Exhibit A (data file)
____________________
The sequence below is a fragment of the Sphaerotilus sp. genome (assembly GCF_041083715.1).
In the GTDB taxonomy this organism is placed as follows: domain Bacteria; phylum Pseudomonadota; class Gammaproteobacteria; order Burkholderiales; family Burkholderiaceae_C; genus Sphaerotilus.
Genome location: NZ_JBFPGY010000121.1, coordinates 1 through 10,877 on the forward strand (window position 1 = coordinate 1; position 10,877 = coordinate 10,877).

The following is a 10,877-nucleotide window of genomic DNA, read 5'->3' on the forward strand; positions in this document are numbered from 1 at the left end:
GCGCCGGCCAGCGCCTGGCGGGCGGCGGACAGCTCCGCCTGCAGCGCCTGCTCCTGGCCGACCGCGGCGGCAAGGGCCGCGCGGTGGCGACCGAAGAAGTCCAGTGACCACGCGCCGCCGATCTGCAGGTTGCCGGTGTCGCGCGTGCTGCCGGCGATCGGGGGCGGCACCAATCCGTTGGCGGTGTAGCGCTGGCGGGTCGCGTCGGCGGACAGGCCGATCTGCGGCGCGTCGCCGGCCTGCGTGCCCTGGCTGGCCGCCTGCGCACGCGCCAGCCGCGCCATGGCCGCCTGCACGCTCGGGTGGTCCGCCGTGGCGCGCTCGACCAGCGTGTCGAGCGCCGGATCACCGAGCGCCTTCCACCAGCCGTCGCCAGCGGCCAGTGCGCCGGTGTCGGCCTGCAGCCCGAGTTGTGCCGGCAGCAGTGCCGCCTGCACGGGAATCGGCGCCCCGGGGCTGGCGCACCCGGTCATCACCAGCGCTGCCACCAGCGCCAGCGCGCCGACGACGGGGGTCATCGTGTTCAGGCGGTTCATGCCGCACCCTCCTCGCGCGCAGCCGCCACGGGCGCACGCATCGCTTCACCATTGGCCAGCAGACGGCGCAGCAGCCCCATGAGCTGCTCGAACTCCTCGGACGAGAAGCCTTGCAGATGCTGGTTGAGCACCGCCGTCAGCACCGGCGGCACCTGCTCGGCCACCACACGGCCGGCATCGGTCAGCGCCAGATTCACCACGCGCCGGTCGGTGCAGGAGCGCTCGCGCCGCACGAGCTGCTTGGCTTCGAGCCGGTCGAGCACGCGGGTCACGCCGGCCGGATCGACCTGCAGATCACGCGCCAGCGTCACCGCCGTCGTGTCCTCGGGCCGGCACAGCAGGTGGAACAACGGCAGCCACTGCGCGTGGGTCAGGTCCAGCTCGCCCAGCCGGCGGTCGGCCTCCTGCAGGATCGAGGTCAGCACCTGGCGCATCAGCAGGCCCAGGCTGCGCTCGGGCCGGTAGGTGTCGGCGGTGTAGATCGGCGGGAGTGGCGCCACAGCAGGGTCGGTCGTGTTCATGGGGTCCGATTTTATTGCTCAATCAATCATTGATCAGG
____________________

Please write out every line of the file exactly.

The sequence below is a fragment of the Sphaerotilus sp. genome (assembly GCF_041083715.1).
In the GTDB taxonomy this organism is placed as follows: domain Bacteria; phylum Pseudomonadota; class Gammaproteobacteria; order Burkholderiales; family Burkholderiaceae_C; genus Sphaerotilus.
Genome location: NZ_JBFPGY010000121.1, coordinates 1 through 10,877 on the forward strand (window position 1 = coordinate 1; position 10,877 = coordinate 10,877).

The following is a 10,877-nucleotide window of genomic DNA, read 5'->3' on the forward strand; positions in this document are numbered from 1 at the left end:
GCGCCGGCCAGCGCCTGGCGGGCGGCGGACAGCTCCGCCTGCAGCGCCTGCTCCTGGCCGACCGCGGCGGCAAGGGCCGCGCGGTGGCGACCGAAGAAGTCCAGTGACCACGCGCCGCCGATCTGCAGGTTGCCGGTGTCGCGCGTGCTGCCGGCGATCGGGGGCGGCACCAATCCGTTGGCGGTGTAGCGCTGGCGGGTCGCGTCGGCGGACAGGCCGATCTGCGGCGCGTCGCCGGCCTGCGTGCCCTGGCTGGCCGCCTGCGCACGCGCCAGCCGCGCCATGGCCGCCTGCACGCTCGGGTGGTCCGCCGTGGCGCGCTCGACCAGCGTGTCGAGCGCCGGATCACCGAGCGCCTTCCACCAGCCGTCGCCAGCGGCCAGTGCGCCGGTGTCGGCCTGCAGCCCGAGTTGTGCCGGCAGCAGTGCCGCCTGCACGGGAATCGGCGCCCCGGGGCTGGCGCACCCGGTCATCACCAGCGCTGCCACCAGCGCCAGCGCGCCGACGACGGGGGTCATCGTGTTCAGGCGGTTCATGCCGCACCCTCCTCGCGCGCAGCCGCCACGGGCGCACGCATCGCTTCACCATTGGCCAGCAGACGGCGCAGCAGCCCCATGAGCTGCTCGAACTCCTCGGACGAGAAGCCTTGCAGATGCTGGTTGAGCACCGCCGTCAGCACCGGCGGCACCTGCTCGGCCACCACACGGCCGGCATCGGTCAGCGCCAGATTCACCACGCGCCGGTCGGTGCAGGAGCGCTCGCGCCGCACGAGCTGCTTGGCTTCGAGCCGGTCGAGCACGCGGGTCACGCCGGCCGGATCGACCTGCAGATCACGCGCCAGCGTCACCGCCGTCGTGTCCTCGGGCCGGCACAGCAGGTGGAACAACGGCAGCCACTGCGCGTGGGTCAGGTCCAGCTCGCCCAGCCGGCGGTCGGCCTCCTGCAGGATCGAGGTCAGCACCTGGCGCATCAGCAGGCCCAGGCTGCGCTCGGGCCGGTAGGTGTCGGCGGTGTAGATCGGCGGGAGTGGCGCCACAGCAGGGTCGGTCGTGTTCATGGGGTCCGATTTTATTGCTCAATCAATCATTGATCAGG